Star Wars backlash

A review


By Avery Smith, Reviewer

This article will contain spoilers so read at your own risk.


Lucasfilm released their second movie in the new trilogy and ninth total. “Star Wars: The Last Jedi” was a monumental success at the box office raking in 1.04 billion. Rotten tomatoes’ rating currently stands a 90 percent, surpassing all of the prequels. The biggest concern however is the audience ratings, currently standing at a 49 percent. The critics loved it, but the audience was split. Personally the movie was pleasant for me; the plot had its ups and downs, but ultimately, I left the the theater feeling satisfied in the end.


Despite “The Last Jedi”’s monumental success, it remains split down the middle with fan response Many reported having a problem with characters or plot. As for characters, the list isn’t too lengthy but important enough to raise eyebrows and some complaints.


One of the main issues is the strange character choices and events that happened in the film, like Poe and his squad destroying a dreadnaught but at the cost of the bombers which weren’t any good to begin with. Another thing was Leia force gliding through space back to the ship after being blown off of it. Other events more character specific were Luke being an old hermit and pulling the cliche of not wanting to train someone then conforming anyways. It comes off as unorthodox and unusual for the Star Wars fans and doesn’t seem like the protagonists were making very good choices to begin with.


The tension between vice-admiral Holdo and Poe Dameron was huge for me, it was so frustrating to think she wouldn’t tell Poe the plan to evacuate the ship and head to Crait just because he was a hotshot trigger happy pilot. It was a lame excuse, and it made Laura Dern’s character seem judgemental and shallow. This in turn, didn’t make me care when she cut the massive flagship in half with the cruiser, I only dropped my jaw because of how cool it looked.


Another point that most fans disliked was the fact that the entire CantoBine casino plot line had no reason to exist. What happens is Rose, the rebel technician, and Finn, the ex-Stormtrooper, go to CantoBine to track down a master code breaker to infiltrate Supreme Leader Snoke’s Flagship and shut down the tracker which would allow the resistance fleet to escape. While it may be somewhat essential to the plot and brings attention to the idea of war profit, the movie could have done fine without it. The codebreaker ends up betraying them in the end, and it was executed poorly giving us all prequel flashbacks. The CantoBine plot line, felt really rushed as well; the only thing keeping it afloat for me was the visuals and chase scene at the end with the Fathiers. It was very entertaining, but it didn’t accomplish much.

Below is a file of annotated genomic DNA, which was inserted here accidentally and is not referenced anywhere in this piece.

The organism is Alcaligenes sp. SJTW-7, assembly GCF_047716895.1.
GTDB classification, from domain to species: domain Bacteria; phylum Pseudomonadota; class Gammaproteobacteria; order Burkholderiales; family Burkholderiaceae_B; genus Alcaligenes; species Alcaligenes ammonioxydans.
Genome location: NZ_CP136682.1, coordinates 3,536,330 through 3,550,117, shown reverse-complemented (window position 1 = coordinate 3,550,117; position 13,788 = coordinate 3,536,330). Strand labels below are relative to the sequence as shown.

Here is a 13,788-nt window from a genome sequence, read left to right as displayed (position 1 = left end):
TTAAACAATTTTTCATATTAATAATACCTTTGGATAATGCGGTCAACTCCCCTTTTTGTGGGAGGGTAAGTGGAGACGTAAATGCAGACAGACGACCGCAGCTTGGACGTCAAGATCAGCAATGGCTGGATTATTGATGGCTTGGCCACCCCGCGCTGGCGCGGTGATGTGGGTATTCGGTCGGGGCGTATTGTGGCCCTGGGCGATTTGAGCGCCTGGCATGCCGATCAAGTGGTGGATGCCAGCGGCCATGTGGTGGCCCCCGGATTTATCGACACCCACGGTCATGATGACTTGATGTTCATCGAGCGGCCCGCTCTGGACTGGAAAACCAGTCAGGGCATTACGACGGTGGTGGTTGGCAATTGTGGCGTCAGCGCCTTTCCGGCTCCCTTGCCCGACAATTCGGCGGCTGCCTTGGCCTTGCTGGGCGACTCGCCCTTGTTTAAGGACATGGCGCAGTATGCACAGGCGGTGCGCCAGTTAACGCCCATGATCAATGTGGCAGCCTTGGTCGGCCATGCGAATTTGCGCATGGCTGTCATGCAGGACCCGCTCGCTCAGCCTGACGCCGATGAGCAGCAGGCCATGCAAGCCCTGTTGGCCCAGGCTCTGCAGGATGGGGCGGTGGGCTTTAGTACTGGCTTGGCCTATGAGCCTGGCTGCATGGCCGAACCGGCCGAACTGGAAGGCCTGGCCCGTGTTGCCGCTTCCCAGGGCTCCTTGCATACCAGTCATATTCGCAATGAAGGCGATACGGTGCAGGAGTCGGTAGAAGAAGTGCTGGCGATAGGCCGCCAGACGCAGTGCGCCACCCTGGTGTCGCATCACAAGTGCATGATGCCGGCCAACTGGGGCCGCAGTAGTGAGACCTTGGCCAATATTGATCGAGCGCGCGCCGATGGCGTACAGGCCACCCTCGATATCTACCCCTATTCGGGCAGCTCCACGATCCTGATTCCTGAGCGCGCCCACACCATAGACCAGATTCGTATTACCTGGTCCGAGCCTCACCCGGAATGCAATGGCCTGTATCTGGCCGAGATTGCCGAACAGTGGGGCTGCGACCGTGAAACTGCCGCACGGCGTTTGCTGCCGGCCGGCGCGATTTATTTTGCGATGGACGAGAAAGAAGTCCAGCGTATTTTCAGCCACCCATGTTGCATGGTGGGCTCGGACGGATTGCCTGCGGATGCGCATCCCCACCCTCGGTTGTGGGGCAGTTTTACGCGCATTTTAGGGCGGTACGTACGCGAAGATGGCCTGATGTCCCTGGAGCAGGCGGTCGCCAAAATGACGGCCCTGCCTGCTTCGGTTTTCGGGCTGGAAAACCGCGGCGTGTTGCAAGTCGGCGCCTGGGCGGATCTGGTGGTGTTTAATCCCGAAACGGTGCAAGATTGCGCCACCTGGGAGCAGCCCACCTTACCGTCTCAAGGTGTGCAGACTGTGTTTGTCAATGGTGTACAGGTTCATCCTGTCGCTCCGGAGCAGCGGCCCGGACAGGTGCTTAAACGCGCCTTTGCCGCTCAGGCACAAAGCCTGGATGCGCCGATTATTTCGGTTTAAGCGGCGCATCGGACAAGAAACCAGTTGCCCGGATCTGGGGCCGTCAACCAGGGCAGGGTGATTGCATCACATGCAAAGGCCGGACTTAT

The final and probably most present problem fans had with Star Wars was the pacing of the movie itself. It had about three separate climaxes and ran too long to keep the audience on the edge of their seats. The climaxes themselves were good individually but having them all in a single film made it clogged and tried too hard to pander to the audiences theories and demands.


Personally I enjoyed the film, it did have its ups and downs but overall it was satisfying and kept me interested enough to keep watching. The content was amazing, the settings were as well. The key in my opinion to liking these new Star Wars films is being flexible, too many hardcore fans are getting pushed over at the fact that things didn’t go the way they wanted. If the viewers can just roll with the punches, they can learn to appreciate the art form of these films. Movies were never made to just please the audience; they were made to push us, make us uncomfortable, but ultimately entertain us all the same. Given this fact, it solidifies my reasoning for liking “Star Wars The Last Jedi.”